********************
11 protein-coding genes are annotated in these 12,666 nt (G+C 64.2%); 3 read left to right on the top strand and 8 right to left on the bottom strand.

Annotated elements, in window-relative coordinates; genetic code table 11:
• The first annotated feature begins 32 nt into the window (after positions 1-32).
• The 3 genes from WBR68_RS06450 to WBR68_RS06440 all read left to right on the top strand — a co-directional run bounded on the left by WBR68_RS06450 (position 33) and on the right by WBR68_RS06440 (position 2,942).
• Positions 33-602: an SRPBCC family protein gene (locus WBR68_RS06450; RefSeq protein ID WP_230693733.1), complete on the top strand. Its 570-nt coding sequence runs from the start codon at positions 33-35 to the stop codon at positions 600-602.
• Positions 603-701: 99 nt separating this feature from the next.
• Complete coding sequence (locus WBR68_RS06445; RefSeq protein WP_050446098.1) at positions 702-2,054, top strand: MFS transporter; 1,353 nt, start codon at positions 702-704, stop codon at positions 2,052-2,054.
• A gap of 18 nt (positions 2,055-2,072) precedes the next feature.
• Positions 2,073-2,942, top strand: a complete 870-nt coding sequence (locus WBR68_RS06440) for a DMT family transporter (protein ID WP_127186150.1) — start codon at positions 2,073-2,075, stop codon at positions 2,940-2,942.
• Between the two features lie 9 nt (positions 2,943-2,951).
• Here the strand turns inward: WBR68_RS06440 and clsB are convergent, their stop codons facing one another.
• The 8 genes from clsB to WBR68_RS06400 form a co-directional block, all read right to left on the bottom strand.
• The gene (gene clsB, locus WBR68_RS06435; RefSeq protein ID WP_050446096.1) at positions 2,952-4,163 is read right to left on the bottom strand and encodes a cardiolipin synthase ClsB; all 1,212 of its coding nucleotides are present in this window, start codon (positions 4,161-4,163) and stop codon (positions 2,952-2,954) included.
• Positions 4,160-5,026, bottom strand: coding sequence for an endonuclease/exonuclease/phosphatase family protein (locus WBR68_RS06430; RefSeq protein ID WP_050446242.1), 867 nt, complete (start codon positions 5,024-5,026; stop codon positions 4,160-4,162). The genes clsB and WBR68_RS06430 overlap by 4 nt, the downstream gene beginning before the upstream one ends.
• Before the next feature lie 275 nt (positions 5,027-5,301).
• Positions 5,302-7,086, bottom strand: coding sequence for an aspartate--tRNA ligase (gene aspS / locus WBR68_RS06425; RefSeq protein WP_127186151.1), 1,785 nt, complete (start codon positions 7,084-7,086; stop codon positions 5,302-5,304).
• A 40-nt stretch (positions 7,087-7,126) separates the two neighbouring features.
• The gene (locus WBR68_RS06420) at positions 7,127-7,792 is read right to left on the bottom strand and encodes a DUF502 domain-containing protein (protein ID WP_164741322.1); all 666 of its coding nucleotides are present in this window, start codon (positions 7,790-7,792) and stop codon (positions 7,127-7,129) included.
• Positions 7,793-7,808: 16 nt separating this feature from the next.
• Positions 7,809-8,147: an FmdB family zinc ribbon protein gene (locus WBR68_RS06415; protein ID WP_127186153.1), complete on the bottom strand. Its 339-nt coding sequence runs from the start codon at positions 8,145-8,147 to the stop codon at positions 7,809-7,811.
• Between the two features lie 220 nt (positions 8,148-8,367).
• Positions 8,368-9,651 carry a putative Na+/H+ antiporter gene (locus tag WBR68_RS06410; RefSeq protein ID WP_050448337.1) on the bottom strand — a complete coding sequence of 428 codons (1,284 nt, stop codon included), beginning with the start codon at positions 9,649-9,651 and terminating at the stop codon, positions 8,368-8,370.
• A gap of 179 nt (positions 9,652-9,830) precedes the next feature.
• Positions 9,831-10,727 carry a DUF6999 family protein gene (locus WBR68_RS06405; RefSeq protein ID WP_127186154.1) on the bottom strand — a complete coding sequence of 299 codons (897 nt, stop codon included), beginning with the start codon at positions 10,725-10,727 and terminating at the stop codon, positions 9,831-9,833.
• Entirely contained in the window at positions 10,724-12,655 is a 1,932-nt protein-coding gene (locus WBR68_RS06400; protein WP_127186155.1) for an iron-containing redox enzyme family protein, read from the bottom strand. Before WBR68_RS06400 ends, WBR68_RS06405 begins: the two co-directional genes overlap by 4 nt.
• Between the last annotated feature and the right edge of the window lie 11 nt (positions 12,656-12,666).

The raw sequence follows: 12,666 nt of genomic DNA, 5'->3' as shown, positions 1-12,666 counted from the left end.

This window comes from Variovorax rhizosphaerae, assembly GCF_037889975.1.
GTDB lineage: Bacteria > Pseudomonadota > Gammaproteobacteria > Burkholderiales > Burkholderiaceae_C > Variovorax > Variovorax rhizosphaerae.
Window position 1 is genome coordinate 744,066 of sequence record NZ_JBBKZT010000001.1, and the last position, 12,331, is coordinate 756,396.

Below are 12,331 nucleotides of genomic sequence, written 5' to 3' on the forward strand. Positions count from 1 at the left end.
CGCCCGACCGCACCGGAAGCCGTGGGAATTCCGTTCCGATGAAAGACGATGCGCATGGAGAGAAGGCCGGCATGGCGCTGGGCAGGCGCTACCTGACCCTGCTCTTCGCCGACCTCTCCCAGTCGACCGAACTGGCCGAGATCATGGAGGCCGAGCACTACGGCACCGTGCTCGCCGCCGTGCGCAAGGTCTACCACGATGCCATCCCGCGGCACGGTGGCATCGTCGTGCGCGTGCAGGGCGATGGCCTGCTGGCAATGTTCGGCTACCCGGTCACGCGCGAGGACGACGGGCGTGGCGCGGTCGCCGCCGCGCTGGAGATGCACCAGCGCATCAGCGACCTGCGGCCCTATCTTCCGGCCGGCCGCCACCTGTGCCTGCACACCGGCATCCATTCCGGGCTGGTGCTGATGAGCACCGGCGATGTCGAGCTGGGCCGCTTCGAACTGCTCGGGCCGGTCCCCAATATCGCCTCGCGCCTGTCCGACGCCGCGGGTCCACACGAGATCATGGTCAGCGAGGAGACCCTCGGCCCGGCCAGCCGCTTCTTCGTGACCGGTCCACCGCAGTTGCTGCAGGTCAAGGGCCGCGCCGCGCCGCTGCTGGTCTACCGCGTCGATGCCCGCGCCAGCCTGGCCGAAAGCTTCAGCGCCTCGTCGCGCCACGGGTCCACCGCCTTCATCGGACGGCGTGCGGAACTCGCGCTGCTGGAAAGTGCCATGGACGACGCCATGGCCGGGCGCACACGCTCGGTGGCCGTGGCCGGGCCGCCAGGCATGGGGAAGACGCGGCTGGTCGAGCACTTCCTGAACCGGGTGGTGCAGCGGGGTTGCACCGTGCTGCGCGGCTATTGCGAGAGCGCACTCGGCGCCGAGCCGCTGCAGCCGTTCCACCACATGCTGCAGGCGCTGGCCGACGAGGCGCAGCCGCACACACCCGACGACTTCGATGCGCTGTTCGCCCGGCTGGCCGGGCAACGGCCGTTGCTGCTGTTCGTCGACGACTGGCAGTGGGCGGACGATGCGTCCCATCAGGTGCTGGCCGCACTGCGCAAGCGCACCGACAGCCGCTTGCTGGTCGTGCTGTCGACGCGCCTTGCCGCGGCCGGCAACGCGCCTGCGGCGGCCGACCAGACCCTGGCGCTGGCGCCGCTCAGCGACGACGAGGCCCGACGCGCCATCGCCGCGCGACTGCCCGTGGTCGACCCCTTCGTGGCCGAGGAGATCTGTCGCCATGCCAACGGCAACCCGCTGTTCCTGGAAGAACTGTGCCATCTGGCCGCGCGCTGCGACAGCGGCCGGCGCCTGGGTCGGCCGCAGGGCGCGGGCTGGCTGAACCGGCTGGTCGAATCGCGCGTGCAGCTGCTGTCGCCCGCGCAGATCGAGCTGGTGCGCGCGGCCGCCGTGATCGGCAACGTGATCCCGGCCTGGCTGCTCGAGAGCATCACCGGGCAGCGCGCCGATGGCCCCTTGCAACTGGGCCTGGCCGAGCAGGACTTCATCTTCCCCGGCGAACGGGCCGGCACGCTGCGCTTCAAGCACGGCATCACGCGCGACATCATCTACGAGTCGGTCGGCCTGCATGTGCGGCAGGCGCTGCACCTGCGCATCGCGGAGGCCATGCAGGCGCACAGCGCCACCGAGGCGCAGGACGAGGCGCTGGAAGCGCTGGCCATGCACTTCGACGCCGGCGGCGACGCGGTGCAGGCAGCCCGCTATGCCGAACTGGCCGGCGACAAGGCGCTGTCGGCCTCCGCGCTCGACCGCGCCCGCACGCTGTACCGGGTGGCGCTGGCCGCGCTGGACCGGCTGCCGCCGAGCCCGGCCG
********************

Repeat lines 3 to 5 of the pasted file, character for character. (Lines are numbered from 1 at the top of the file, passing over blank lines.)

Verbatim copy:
• The first annotated feature begins 32 nt into the window (after positions 1-32).
• The 3 genes from WBR68_RS06450 to WBR68_RS06440 all read left to right on the top strand — a co-directional run bounded on the left by WBR68_RS06450 (position 33) and on the right by WBR68_RS06440 (position 2,942).
• Positions 33-602: an SRPBCC family protein gene (locus WBR68_RS06450; RefSeq protein ID WP_230693733.1), complete on the top strand. Its 570-nt coding sequence runs from the start codon at positions 33-35 to the stop codon at positions 600-602.